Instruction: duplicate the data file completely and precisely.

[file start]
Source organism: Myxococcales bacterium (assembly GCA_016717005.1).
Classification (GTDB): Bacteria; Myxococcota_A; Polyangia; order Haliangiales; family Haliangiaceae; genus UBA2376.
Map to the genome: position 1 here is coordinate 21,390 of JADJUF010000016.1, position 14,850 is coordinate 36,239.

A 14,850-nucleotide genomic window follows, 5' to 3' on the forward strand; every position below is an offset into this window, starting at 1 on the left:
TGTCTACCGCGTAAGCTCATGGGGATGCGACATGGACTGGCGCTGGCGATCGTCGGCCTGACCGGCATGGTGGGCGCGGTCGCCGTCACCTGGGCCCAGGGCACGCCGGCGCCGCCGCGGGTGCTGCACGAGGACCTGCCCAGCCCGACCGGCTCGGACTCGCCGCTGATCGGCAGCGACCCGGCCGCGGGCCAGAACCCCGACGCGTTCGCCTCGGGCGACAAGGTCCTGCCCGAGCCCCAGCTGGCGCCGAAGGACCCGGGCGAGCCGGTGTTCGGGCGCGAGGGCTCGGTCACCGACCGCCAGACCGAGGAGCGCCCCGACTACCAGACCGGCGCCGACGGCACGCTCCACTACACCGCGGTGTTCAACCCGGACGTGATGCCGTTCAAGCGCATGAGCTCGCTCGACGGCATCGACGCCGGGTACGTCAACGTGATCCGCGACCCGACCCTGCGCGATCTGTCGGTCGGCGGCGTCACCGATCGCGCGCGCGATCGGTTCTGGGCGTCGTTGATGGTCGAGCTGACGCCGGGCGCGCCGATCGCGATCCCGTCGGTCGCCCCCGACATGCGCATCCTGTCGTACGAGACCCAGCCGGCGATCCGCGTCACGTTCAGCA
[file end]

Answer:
Source organism: Myxococcales bacterium (assembly GCA_016717005.1).
Classification (GTDB): Bacteria; Myxococcota_A; Polyangia; order Haliangiales; family Haliangiaceae; genus UBA2376.
Map to the genome: position 1 here is coordinate 21,390 of JADJUF010000016.1, position 14,850 is coordinate 36,239.

A 14,850-nucleotide genomic window follows, 5' to 3' on the forward strand; every position below is an offset into this window, starting at 1 on the left:
TGTCTACCGCGTAAGCTCATGGGGATGCGACATGGACTGGCGCTGGCGATCGTCGGCCTGACCGGCATGGTGGGCGCGGTCGCCGTCACCTGGGCCCAGGGCACGCCGGCGCCGCCGCGGGTGCTGCACGAGGACCTGCCCAGCCCGACCGGCTCGGACTCGCCGCTGATCGGCAGCGACCCGGCCGCGGGCCAGAACCCCGACGCGTTCGCCTCGGGCGACAAGGTCCTGCCCGAGCCCCAGCTGGCGCCGAAGGACCCGGGCGAGCCGGTGTTCGGGCGCGAGGGCTCGGTCACCGACCGCCAGACCGAGGAGCGCCCCGACTACCAGACCGGCGCCGACGGCACGCTCCACTACACCGCGGTGTTCAACCCGGACGTGATGCCGTTCAAGCGCATGAGCTCGCTCGACGGCATCGACGCCGGGTACGTCAACGTGATCCGCGACCCGACCCTGCGCGATCTGTCGGTCGGCGGCGTCACCGATCGCGCGCGCGATCGGTTCTGGGCGTCGTTGATGGTCGAGCTGACGCCGGGCGCGCCGATCGCGATCCCGTCGGTCGCCCCCGACATGCGCATCCTGTCGTACGAGACCCAGCCGGCGATCCGCGTCACGTTCAGCA